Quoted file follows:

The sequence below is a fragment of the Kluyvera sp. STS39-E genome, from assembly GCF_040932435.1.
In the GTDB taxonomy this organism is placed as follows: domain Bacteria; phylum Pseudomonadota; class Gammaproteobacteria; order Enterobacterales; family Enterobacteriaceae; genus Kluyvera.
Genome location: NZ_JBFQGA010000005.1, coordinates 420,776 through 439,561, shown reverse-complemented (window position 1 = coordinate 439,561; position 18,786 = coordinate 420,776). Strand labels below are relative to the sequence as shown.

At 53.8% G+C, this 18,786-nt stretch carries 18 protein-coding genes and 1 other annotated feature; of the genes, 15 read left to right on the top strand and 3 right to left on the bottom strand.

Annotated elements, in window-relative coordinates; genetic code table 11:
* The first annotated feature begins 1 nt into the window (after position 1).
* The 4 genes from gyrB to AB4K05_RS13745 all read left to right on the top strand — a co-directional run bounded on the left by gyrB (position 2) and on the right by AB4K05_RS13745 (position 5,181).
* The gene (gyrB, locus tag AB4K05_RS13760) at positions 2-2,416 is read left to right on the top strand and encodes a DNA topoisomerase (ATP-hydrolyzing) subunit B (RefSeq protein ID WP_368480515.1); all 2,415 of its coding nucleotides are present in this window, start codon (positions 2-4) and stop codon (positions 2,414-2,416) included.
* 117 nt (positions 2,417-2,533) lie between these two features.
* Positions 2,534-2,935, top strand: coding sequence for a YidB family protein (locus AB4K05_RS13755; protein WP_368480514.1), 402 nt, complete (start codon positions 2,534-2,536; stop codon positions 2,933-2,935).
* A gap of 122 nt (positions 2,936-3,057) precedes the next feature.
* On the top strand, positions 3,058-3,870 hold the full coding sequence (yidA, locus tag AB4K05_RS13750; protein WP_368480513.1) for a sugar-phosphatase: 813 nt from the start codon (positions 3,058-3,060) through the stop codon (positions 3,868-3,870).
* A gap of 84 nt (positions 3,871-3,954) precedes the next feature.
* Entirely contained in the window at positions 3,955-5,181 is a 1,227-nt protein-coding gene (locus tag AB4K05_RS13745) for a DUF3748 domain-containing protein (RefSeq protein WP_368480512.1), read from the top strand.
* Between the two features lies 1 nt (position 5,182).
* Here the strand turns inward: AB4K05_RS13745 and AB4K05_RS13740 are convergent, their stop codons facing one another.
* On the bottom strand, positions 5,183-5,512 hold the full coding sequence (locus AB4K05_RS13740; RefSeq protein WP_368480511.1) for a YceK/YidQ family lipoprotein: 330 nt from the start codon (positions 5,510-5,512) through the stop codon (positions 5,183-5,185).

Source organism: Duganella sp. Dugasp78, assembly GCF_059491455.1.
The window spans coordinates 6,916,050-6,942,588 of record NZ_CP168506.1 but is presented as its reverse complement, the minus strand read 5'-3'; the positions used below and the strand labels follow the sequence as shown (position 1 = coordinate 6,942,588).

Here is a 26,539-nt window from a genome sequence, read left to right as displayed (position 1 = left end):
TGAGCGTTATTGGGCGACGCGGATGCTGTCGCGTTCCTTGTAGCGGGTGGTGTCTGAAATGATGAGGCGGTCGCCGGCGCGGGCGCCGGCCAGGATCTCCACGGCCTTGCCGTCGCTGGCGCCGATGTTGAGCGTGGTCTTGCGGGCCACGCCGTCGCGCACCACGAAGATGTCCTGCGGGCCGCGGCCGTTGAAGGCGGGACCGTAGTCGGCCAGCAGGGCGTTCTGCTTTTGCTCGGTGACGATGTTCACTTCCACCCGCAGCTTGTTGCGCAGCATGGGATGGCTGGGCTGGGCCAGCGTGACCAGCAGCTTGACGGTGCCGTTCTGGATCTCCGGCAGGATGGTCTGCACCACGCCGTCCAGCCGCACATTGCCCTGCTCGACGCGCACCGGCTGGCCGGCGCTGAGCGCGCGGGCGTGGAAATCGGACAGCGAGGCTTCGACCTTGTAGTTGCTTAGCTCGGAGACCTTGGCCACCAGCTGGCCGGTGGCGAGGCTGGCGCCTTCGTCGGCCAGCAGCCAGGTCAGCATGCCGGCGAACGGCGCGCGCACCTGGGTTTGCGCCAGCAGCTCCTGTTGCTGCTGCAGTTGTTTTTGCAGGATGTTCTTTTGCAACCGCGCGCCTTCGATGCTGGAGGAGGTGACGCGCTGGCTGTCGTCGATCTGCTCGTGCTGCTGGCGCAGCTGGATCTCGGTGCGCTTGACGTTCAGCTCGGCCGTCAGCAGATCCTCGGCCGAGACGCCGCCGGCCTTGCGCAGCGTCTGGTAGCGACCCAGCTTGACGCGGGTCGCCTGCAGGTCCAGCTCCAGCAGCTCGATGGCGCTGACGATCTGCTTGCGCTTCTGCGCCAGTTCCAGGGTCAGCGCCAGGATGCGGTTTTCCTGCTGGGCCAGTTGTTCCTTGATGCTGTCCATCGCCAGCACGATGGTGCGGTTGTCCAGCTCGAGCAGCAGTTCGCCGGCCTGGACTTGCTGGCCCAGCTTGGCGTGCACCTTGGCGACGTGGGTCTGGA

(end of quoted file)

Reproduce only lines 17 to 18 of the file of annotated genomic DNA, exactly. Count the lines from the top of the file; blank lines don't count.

* On the bottom strand, positions 5,183-5,512 hold the full coding sequence (locus AB4K05_RS13740; RefSeq protein WP_368480511.1) for a YceK/YidQ family lipoprotein: 330 nt from the start codon (positions 5,510-5,512) through the stop codon (positions 5,183-5,185).

Source organism: Duganella sp. Dugasp78, assembly GCF_059491455.1.